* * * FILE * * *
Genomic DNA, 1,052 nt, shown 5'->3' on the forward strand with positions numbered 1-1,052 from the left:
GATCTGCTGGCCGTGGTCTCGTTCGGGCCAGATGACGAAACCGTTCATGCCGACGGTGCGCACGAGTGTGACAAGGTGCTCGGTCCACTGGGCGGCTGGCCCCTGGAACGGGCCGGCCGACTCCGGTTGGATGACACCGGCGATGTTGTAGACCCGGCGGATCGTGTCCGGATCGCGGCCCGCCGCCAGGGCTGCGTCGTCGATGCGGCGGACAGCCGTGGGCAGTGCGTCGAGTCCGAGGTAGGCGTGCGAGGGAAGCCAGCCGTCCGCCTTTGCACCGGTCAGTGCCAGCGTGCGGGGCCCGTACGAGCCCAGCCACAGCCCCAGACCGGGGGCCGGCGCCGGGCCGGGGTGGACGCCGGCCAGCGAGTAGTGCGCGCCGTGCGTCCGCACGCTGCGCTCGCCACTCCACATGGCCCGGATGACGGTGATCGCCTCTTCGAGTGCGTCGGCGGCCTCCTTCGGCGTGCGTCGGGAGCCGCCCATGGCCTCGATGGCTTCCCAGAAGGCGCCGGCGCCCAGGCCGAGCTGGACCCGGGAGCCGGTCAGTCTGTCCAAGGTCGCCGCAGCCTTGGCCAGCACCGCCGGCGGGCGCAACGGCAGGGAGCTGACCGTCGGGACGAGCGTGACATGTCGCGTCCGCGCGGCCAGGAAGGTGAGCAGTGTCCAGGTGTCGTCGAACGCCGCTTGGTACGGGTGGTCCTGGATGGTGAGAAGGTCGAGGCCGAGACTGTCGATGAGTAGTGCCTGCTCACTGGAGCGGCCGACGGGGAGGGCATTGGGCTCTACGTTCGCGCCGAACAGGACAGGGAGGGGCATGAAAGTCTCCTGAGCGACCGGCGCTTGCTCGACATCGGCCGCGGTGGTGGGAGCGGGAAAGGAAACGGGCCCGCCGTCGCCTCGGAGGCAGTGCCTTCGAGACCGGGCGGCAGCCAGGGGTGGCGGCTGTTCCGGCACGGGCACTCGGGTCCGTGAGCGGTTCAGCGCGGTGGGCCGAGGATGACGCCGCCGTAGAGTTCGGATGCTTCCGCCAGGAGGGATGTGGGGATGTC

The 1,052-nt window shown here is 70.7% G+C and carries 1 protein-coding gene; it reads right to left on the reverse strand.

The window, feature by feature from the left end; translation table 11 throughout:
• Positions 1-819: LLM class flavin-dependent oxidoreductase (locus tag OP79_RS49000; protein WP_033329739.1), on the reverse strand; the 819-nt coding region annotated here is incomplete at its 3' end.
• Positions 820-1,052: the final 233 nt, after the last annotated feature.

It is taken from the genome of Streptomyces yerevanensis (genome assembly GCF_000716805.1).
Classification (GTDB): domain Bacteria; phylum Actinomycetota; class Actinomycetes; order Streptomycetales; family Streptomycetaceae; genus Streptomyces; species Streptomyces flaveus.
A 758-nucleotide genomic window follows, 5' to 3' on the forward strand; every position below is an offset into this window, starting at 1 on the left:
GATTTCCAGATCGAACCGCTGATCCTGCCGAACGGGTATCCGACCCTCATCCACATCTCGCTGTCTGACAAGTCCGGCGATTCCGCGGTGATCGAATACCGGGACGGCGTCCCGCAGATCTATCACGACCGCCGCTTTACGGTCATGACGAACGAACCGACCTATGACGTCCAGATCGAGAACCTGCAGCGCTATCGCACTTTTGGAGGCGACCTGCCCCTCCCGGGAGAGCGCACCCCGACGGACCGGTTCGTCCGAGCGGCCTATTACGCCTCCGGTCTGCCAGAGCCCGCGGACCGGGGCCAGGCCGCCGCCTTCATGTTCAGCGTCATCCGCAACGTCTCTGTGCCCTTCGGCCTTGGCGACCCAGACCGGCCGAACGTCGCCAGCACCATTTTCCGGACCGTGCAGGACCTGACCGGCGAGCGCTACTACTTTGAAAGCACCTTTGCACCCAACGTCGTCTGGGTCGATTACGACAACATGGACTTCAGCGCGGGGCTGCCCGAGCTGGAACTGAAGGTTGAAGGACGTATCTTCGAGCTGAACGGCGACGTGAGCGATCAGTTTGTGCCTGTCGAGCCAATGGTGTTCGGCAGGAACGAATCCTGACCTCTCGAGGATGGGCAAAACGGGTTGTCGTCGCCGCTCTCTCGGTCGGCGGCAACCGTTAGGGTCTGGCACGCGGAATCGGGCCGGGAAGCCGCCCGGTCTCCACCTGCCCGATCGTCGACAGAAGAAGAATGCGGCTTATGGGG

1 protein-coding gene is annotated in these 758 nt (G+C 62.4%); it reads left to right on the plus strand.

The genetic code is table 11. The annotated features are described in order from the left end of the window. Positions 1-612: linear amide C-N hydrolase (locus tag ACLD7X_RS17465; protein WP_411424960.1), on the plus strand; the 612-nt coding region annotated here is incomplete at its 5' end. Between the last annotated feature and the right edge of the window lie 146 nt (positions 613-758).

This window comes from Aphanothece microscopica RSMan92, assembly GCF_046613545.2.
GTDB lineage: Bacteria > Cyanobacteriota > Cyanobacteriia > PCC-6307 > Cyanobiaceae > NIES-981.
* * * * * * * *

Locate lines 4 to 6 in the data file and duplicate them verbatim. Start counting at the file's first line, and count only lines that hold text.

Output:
The window, feature by feature from the left end; translation table 11 throughout:
• Positions 1-819: LLM class flavin-dependent oxidoreductase (locus tag OP79_RS49000; protein WP_033329739.1), on the reverse strand; the 819-nt coding region annotated here is incomplete at its 3' end.
• Positions 820-1,052: the final 233 nt, after the last annotated feature.